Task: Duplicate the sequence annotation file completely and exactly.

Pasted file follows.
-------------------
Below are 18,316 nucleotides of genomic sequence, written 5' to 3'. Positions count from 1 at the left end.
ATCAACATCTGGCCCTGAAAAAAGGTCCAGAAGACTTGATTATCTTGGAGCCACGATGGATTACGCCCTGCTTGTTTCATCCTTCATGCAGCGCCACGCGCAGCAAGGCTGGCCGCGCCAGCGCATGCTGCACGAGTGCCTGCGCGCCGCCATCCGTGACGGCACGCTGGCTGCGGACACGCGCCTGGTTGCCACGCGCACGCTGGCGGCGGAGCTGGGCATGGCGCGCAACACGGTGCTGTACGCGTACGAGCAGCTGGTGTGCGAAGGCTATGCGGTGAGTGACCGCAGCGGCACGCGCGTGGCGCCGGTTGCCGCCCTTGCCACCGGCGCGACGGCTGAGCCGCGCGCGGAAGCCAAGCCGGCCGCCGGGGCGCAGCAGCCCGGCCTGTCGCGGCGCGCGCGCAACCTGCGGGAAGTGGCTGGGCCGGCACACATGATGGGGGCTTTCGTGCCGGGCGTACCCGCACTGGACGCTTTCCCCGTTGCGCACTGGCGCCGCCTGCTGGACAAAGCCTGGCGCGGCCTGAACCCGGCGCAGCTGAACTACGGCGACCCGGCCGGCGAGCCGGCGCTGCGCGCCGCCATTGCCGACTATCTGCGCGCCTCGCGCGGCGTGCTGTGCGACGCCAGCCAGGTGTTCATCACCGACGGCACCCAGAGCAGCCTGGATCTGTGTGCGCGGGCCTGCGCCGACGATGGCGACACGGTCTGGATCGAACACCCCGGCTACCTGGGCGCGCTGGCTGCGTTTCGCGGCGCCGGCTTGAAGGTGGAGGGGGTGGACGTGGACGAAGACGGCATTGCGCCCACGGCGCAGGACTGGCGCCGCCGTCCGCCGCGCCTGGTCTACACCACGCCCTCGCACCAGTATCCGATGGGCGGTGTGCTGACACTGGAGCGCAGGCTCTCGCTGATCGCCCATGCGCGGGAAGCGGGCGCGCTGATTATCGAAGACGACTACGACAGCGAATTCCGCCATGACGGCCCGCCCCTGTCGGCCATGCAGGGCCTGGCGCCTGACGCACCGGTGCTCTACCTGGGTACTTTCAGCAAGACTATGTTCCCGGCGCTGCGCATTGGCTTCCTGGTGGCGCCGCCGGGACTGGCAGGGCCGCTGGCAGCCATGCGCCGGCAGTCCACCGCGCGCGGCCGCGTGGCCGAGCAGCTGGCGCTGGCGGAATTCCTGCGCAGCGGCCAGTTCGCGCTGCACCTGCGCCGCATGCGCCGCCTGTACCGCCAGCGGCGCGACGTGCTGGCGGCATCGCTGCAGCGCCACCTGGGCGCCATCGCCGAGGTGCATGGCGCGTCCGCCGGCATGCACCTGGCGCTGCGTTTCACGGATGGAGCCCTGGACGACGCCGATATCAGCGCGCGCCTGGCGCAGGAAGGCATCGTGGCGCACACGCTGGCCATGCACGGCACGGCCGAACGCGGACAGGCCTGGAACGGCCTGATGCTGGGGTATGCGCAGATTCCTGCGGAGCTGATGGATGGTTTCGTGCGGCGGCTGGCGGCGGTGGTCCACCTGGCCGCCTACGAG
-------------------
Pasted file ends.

Below are 18,316 nucleotides of genomic sequence, written 5' to 3'. Positions count from 1 at the left end.
ATCAACATCTGGCCCTGAAAAAAGGTCCAGAAGACTTGATTATCTTGGAGCCACGATGGATTACGCCCTGCTTGTTTCATCCTTCATGCAGCGCCACGCGCAGCAAGGCTGGCCGCGCCAGCGCATGCTGCACGAGTGCCTGCGCGCCGCCATCCGTGACGGCACGCTGGCTGCGGACACGCGCCTGGTTGCCACGCGCACGCTGGCGGCGGAGCTGGGCATGGCGCGCAACACGGTGCTGTACGCGTACGAGCAGCTGGTGTGCGAAGGCTATGCGGTGAGTGACCGCAGCGGCACGCGCGTGGCGCCGGTTGCCGCCCTTGCCACCGGCGCGACGGCTGAGCCGCGCGCGGAAGCCAAGCCGGCCGCCGGGGCGCAGCAGCCCGGCCTGTCGCGGCGCGCGCGCAACCTGCGGGAAGTGGCTGGGCCGGCACACATGATGGGGGCTTTCGTGCCGGGCGTACCCGCACTGGACGCTTTCCCCGTTGCGCACTGGCGCCGCCTGCTGGACAAAGCCTGGCGCGGCCTGAACCCGGCGCAGCTGAACTACGGCGACCCGGCCGGCGAGCCGGCGCTGCGCGCCGCCATTGCCGACTATCTGCGCGCCTCGCGCGGCGTGCTGTGCGACGCCAGCCAGGTGTTCATCACCGACGGCACCCAGAGCAGCCTGGATCTGTGTGCGCGGGCCTGCGCCGACGATGGCGACACGGTCTGGATCGAACACCCCGGCTACCTGGGCGCGCTGGCTGCGTTTCGCGGCGCCGGCTTGAAGGTGGAGGGGGTGGACGTGGACGAAGACGGCATTGCGCCCACGGCGCAGGACTGGCGCCGCCGTCCGCCGCGCCTGGTCTACACCACGCCCTCGCACCAGTATCCGATGGGCGGTGTGCTGACACTGGAGCGCAGGCTCTCGCTGATCGCCCATGCGCGGGAAGCGGGCGCGCTGATTATCGAAGACGACTACGACAGCGAATTCCGCCATGACGGCCCGCCCCTGTCGGCCATGCAGGGCCTGGCGCCTGACGCACCGGTGCTCTACCTGGGTACTTTCAGCAAGACTATGTTCCCGGCGCTGCGCATTGGCTTCCTGGTGGCGCCGCCGGGACTGGCAGGGCCGCTGGCAGCCATGCGCCGGCAGTCCACCGCGCGCGGCCGCGTGGCCGAGCAGCTGGCGCTGGCGGAATTCCTGCGCAGCGGCCAGTTCGCGCTGCACCTGCGCCGCATGCGCCGCCTGTACCGCCAGCGGCGCGACGTGCTGGCGGCATCGCTGCAGCGCCACCTGGGCGCCATCGCCGAGGTGCATGGCGCGTCCGCCGGCATGCACCTGGCGCTGCGTTTCACGGATGGAGCCCTGGACGACGCCGATATCAGCGCGCGCCTGGCGCAGGAAGGCATCGTGGCGCACACGCTGGCCATGCACGGCACGGCCGAACGCGGACAGGCCTGGAACGGCCTGATGCTGGGGTATGCGCAGATTCCTGCGGAGCTGATGGATGGTTTCGTGCGGCGGCTGGCGGCGGTGGTCCACCTGGCCGCCTACGAG